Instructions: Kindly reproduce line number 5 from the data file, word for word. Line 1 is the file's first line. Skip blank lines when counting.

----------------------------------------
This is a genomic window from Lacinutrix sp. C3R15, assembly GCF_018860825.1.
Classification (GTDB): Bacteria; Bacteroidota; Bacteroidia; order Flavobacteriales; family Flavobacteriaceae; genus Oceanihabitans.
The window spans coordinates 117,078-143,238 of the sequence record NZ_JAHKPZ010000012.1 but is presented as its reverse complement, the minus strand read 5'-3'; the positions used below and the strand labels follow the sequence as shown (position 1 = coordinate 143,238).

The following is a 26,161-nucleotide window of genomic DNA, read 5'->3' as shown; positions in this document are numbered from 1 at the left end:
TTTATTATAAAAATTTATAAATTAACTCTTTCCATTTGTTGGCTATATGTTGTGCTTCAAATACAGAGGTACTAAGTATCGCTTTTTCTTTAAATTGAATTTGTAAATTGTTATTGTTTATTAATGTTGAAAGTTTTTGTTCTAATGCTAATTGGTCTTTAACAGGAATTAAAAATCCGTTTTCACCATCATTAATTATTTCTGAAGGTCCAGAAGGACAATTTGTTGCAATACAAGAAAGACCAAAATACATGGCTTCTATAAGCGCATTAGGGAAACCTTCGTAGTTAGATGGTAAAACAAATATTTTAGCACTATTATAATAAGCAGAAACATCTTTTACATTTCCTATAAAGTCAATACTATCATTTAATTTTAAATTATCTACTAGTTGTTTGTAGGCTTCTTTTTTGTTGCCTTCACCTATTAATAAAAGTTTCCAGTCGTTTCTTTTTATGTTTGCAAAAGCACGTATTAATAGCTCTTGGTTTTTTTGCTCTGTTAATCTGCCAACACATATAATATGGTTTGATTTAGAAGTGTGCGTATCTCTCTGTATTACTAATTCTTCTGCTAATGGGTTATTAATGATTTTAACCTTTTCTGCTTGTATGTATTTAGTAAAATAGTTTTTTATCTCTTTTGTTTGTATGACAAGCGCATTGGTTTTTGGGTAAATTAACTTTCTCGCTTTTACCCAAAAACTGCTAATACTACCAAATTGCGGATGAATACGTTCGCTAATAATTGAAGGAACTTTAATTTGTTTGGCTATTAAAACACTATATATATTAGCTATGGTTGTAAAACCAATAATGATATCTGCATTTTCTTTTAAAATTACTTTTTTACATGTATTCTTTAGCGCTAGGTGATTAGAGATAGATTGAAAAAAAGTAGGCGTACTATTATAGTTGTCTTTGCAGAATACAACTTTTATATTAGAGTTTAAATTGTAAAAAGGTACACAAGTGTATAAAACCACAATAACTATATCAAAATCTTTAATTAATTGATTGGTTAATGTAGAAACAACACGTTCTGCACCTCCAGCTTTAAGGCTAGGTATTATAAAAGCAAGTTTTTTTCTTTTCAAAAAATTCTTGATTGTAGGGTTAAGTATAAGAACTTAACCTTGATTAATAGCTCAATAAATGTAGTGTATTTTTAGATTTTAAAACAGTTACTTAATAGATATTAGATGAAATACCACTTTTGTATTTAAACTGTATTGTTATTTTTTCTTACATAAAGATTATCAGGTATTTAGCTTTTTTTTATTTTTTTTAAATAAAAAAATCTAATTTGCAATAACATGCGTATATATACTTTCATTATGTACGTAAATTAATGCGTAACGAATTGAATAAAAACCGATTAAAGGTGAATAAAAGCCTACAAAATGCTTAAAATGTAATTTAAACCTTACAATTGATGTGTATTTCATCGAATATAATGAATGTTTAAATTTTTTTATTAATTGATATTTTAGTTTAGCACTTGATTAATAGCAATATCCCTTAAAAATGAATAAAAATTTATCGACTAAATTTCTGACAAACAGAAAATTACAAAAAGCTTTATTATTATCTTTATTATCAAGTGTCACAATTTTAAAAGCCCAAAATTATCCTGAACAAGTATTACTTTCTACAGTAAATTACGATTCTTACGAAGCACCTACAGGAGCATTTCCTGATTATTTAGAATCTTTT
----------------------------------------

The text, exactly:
TTTATTATAAAAATTTATAAATTAACTCTTTCCATTTGTTGGCTATATGTTGTGCTTCAAATACAGAGGTACTAAGTATCGCTTTTTCTTTAAATTGAATTTGTAAATTGTTATTGTTTATTAATGTTGAAAGTTTTTGTTCTAATGCTAATTGGTCTTTAACAGGAATTAAAAATCCGTTTTCACCATCATTAATTATTTCTGAAGGTCCAGAAGGACAATTTGTTGCAATACAAGAAAGACCAAAATACATGGCTTCTATAAGCGCATTAGGGAAACCTTCGTAGTTAGATGGTAAAACAAATATTTTAGCACTATTATAATAAGCAGAAACATCTTTTACATTTCCTATAAAGTCAATACTATCATTTAATTTTAAATTATCTACTAGTTGTTTGTAGGCTTCTTTTTTGTTGCCTTCACCTATTAATAAAAGTTTCCAGTCGTTTCTTTTTATGTTTGCAAAAGCACGTATTAATAGCTCTTGGTTTTTTTGCTCTGTTAATCTGCCAACACATATAATATGGTTTGATTTAGAAGTGTGCGTATCTCTCTGTATTACTAATTCTTCTGCTAATGGGTTATTAATGATTTTAACCTTTTCTGCTTGTATGTATTTAGTAAAATAGTTTTTTATCTCTTTTGTTTGTATGACAAGCGCATTGGTTTTTGGGTAAATTAACTTTCTCGCTTTTACCCAAAAACTGCTAATACTACCAAATTGCGGATGAATACGTTCGCTAATAATTGAAGGAACTTTAATTTGTTTGGCTATTAAAACACTATATATATTAGCTATGGTTGTAAAACCAATAATGATATCTGCATTTTCTTTTAAAATTACTTTTTTACATGTATTCTTTAGCGCTAGGTGATTAGAGATAGATTGAAAAAAAGTAGGCGTACTATTATAGTTGTCTTTGCAGAATACAACTTTTATATTAGAGTTTAAATTGTAAAAAGGTACACAAGTGTATAAAACCACAATAACTATATCAAAATCTTTAATTAATTGATTGGTTAATGTAGAAACAACACGTTCTGCACCTCCAGCTTTAAGGCTAGGTATTATAAAAGCAAGTTTTTTTCTTTTCAAAAAATTCTTGATTGTAGGGTTAAGTATAAGAACTTAACCTTGATTAATAGCTCAATAAATGTAGTGTATTTTTAGATTTTAAAACAGTTACTTAATAGATATTAGATGAAATACCACTTTTGTATTTAAACTGTATTGTTATTTTTTCTTACATAAAGATTATCAGGTATTTAGCTTTTTTTTATTTTTTTTAAATAAAAAAATCTAATTTGCAATAACATGCGTATATATACTTTCATTATGTACGTAAATTAATGCGTAACGAATTGAATAAAAACCGATTAAAGGTGAATAAAAGCCTACAAAATGCTTAAAATGTAATTTAAACCTTACAATTGATGTGTATTTCATCGAATATAATGAATGTTTAAATTTTTTTATTAATTGATATTTTAGTTTAGCACTTGATTAATAGCAATATCCCTTAAAAATGAATAAAAATTTATCGACTAAATTTCTGACAAACAGAAAATTACAAAAAGCTTTATTATTATCTTTATTATCAAGTGTCACAATTTTAAAAGCCCAAAATTATCCTGAACAAGTATTACTTTCTACAGTAAATTACGATTCTTACGAAGCACCTACAGGAGCATTTCCTGATTATTTAGAATCTTTT